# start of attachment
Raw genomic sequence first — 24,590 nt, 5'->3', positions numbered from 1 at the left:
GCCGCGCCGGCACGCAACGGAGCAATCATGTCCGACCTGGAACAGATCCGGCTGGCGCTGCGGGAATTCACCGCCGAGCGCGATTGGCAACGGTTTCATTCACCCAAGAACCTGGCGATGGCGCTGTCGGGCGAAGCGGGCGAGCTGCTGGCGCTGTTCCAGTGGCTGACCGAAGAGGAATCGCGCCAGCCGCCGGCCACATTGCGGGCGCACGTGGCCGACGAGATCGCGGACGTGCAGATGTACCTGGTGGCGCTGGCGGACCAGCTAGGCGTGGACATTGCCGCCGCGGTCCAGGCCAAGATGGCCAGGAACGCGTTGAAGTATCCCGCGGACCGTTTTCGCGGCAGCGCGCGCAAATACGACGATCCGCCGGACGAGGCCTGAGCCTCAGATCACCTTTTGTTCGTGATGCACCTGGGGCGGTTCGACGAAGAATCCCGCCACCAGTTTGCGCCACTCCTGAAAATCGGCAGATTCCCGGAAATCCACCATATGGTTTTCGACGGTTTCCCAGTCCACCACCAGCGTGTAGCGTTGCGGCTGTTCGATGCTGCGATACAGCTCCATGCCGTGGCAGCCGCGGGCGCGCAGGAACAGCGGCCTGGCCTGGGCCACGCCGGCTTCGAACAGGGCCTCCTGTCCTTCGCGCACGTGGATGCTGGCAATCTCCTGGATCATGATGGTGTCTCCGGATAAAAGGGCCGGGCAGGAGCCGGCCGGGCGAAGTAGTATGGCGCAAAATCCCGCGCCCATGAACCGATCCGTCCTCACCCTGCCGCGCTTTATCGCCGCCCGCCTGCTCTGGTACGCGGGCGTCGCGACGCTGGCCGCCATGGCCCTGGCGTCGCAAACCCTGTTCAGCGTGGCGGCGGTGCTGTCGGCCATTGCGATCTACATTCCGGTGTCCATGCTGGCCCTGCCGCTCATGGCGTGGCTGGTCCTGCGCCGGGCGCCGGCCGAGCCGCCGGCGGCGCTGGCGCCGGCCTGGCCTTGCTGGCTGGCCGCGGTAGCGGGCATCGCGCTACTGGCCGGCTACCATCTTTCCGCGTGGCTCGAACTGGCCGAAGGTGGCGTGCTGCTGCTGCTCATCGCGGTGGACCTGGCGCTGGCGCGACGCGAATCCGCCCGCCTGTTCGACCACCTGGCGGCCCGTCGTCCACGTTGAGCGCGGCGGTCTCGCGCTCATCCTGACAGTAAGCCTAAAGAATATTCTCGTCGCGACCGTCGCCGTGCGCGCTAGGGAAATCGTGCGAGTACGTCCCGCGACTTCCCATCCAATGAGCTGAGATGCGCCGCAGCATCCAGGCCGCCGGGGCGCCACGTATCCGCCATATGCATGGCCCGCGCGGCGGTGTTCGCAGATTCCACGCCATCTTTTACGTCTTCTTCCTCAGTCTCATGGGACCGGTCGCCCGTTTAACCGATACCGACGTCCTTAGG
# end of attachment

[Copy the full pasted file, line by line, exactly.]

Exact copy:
Raw genomic sequence first — 24,590 nt, 5'->3', positions numbered from 1 at the left:
GCCGCGCCGGCACGCAACGGAGCAATCATGTCCGACCTGGAACAGATCCGGCTGGCGCTGCGGGAATTCACCGCCGAGCGCGATTGGCAACGGTTTCATTCACCCAAGAACCTGGCGATGGCGCTGTCGGGCGAAGCGGGCGAGCTGCTGGCGCTGTTCCAGTGGCTGACCGAAGAGGAATCGCGCCAGCCGCCGGCCACATTGCGGGCGCACGTGGCCGACGAGATCGCGGACGTGCAGATGTACCTGGTGGCGCTGGCGGACCAGCTAGGCGTGGACATTGCCGCCGCGGTCCAGGCCAAGATGGCCAGGAACGCGTTGAAGTATCCCGCGGACCGTTTTCGCGGCAGCGCGCGCAAATACGACGATCCGCCGGACGAGGCCTGAGCCTCAGATCACCTTTTGTTCGTGATGCACCTGGGGCGGTTCGACGAAGAATCCCGCCACCAGTTTGCGCCACTCCTGAAAATCGGCAGATTCCCGGAAATCCACCATATGGTTTTCGACGGTTTCCCAGTCCACCACCAGCGTGTAGCGTTGCGGCTGTTCGATGCTGCGATACAGCTCCATGCCGTGGCAGCCGCGGGCGCGCAGGAACAGCGGCCTGGCCTGGGCCACGCCGGCTTCGAACAGGGCCTCCTGTCCTTCGCGCACGTGGATGCTGGCAATCTCCTGGATCATGATGGTGTCTCCGGATAAAAGGGCCGGGCAGGAGCCGGCCGGGCGAAGTAGTATGGCGCAAAATCCCGCGCCCATGAACCGATCCGTCCTCACCCTGCCGCGCTTTATCGCCGCCCGCCTGCTCTGGTACGCGGGCGTCGCGACGCTGGCCGCCATGGCCCTGGCGTCGCAAACCCTGTTCAGCGTGGCGGCGGTGCTGTCGGCCATTGCGATCTACATTCCGGTGTCCATGCTGGCCCTGCCGCTCATGGCGTGGCTGGTCCTGCGCCGGGCGCCGGCCGAGCCGCCGGCGGCGCTGGCGCCGGCCTGGCCTTGCTGGCTGGCCGCGGTAGCGGGCATCGCGCTACTGGCCGGCTACCATCTTTCCGCGTGGCTCGAACTGGCCGAAGGTGGCGTGCTGCTGCTGCTCATCGCGGTGGACCTGGCGCTGGCGCGACGCGAATCCGCCCGCCTGTTCGACCACCTGGCGGCCCGTCGTCCACGTTGAGCGCGGCGGTCTCGCGCTCATCCTGACAGTAAGCCTAAAGAATATTCTCGTCGCGACCGTCGCCGTGCGCGCTAGGGAAATCGTGCGAGTACGTCCCGCGACTTCCCATCCAATGAGCTGAGATGCGCCGCAGCATCCAGGCCGCCGGGGCGCCACGTATCCGCCATATGCATGGCCCGCGCGGCGGTGTTCGCAGATTCCACGCCATCTTTTACGTCTTCTTCCTCAGTCTCATGGGACCGGTCGCCCGTTTAACCGATACCGACGTCCTTAGG